Common Sense: The good, bad, and ugly secret ballot

Note: This is then ninth post in an occasional series on Common Sense Election Integrity, summarizing, updating, and expanding on many previous posts covering election integrity, focused on Connecticut. <next> <previous>

We often take for granted the idea of the secret ballot. We see elections in other countries with people putting a folded ballot into a ballot box. We go into a voting booth and want our privacy. Some want to conceal their vote from relatives, friends, employers, fellow union members, or church members. Yet there are alternatives and sometimes we want them, sometimes they are necessary.

Researching the history of the secret ballot, in The Hidden History of the Secret Ballot, a couple of years ago, I was surprised to learn:

  • It was implemented in the U.S. generally after the Civil War
  • It was implemented for partisan reasons – to suppress the black vote, under the assumption it would hamper the illiterate from voting.
  • There is also the tradition of the New England Town Meeting with voters standing or raising their hands to vote.

This year we have fought hard to protect the secret vote in Connecticut, yet not for partisan reasons. It has several benefits:

  • It keeps votes from being bought, sold, or intimidated – prior to the Civil War votes were regularly bought and voters under peer and other pressures to vote in particular ways.
  • It helps the losers accept the election result as the actual will of the people.

One alternative to the secret vote is the public vote. Sometimes we would prefer a public vote, sometimes it is necessary:

  • Our representatives in the Legislature, Congress, and most public bodies vote in public. Not so long ago, committees in Congress voted in secret. Members could tell both sides of the public and lobbyists that they agreed with them and it was ‘others’ who voted the wrong way, blocked, fixed, or promoted legislation. Without a public vote we would have no idea how our elected officials actually voted. No way to hold them individually to account.
  • Where votes are proportional, they need to be recorded and verified by ownership. Examples include stockholder votes or condo associations where some votes are based on ownership proportions.
  • A public vote is much easier to verify. After every close election we hear charges by the losing side or their supporters than a particular vote was incorrectly counted – by a candidate or party in Connecticut – or a government official unhappy with the declared winner in another country. Sometimes those charges may be true. In every case it reduces the trust in the process and in democracy.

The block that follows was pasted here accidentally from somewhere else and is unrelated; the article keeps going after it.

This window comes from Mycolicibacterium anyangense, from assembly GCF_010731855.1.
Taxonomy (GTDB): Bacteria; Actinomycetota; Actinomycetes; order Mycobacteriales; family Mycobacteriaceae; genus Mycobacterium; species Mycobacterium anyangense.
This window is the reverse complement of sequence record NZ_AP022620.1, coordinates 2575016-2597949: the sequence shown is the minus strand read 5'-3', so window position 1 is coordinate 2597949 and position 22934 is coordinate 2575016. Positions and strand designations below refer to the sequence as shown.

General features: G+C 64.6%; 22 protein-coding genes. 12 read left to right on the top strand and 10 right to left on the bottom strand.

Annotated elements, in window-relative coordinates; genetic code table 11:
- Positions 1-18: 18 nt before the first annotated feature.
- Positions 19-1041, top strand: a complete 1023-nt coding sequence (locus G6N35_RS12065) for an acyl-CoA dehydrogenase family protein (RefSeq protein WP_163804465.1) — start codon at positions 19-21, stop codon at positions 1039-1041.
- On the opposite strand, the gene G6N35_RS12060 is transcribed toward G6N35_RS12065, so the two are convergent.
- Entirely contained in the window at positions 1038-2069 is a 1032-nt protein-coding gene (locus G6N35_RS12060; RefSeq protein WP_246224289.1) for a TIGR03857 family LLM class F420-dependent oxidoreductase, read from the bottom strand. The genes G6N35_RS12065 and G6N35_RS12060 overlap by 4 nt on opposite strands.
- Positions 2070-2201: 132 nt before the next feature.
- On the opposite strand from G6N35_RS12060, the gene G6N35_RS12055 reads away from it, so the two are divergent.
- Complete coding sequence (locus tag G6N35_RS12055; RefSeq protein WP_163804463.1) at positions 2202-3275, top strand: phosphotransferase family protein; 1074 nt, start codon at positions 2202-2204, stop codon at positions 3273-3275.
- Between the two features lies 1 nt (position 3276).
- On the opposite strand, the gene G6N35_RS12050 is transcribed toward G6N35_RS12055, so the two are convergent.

• On the other hand, a public vote can also lead to charges of payments or intimidation deciding the election.

The Connecticut Constitution gives us the right to the secret vote. In considering the Constitutional Amendment this year, we note that it represents a third alternative: A semi-secret vote, if anything a worse alternative than either a secret vote or a public vote with the disadvantages of each.  It would allow a special, very vulnerable class of voters, deployed military, to waive their right that their vote be secret – a right we claim is not theirs, but every voters’ right that everyone’s vote be secret.  It would have none of the advantages of a public vote, since nobody knows if the soldiers votes are known, only perhaps, a few insiders may know. There would be no public verification, even for the soldier.

One final example.  Last year we had a petition circulated in our condo complex to ask the Board to rescind a vote to remove part of a border fence. It became very hot issue.  Over two-thirds of the residents signed the petition. The contingent in favor of removing the fence charged that many people were intimidated in signing the petition, others mislead, and others did not know what they were signing. There probably were some cases where each of those concerns were justified. We have had similar changes in every public vote. There are two issues: 1) What would be the actual free choice of the majority? 2) How can the losers accept the result? The answer is to actually conduct a secret vote – yet it must be in a way that everyone trusts the process.


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